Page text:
Wednesday, March 26, 2014
6:00 - 8:30 pm EST
As a trait, introversion-extraversion is ubiquitous in personality descriptions. We have learned much about its probable causes and the outcomes it predicts, with positive emotions being important to both. More recently, we have also begun to study personality ‘in the moment’, noting that most people display behaviours across the entire introversion-extraversion spectrum over time, regardless of their characteristic levels. I will review what we have learned across these levels of analysis (trait and state), and discuss how we might use such findings to better understand and promote well-being.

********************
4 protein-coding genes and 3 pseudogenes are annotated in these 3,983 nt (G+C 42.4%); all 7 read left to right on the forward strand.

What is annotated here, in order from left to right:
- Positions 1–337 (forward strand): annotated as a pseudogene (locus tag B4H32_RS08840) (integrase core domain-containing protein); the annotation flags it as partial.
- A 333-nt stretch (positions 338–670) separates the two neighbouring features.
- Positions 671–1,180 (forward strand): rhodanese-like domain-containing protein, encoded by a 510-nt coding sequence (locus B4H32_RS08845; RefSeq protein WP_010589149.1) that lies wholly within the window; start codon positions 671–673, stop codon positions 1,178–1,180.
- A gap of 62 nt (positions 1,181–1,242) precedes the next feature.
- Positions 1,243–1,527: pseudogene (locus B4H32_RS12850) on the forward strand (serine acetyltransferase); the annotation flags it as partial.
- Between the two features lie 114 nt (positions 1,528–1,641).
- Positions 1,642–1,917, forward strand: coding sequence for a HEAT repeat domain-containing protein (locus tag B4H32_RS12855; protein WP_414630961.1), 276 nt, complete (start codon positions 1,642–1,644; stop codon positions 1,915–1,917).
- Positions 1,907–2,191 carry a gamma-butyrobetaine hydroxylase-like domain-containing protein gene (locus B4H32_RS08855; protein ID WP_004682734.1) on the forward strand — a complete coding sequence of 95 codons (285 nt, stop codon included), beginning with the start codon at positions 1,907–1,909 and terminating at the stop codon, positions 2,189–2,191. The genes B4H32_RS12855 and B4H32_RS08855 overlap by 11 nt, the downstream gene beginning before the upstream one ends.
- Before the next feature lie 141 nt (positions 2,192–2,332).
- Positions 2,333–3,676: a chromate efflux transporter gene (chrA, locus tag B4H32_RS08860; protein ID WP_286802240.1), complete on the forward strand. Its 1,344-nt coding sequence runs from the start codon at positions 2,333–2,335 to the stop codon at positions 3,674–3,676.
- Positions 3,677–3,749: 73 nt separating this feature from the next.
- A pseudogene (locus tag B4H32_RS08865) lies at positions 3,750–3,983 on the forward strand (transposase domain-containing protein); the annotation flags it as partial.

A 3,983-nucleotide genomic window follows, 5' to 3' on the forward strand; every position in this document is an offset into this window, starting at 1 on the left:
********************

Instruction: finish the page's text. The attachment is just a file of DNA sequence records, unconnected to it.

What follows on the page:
John Zelenski is an Associate Professor of Psychology at Carleton University in Ottawa, Canada. Previously he completed psychology degrees at Northwestern University (B.A.), the University of Michigan (M.A.), and Washington University in St. Louis (Ph.D.). As a researcher and director of the Carleton University Happiness Laboratory, he studies individual differences in happiness and how personality manifests itself 'in the moment' as emotional and cognitive processes. Recent work has focused on the causes and consequences of social behaviour (e.g., in relation to the personality trait of introversion-extraversion) and the links among nature, people’s sense of connection to nature, happiness, and sustainable behaviour. More information available at his web page: http://carleton.ca/jzelensk
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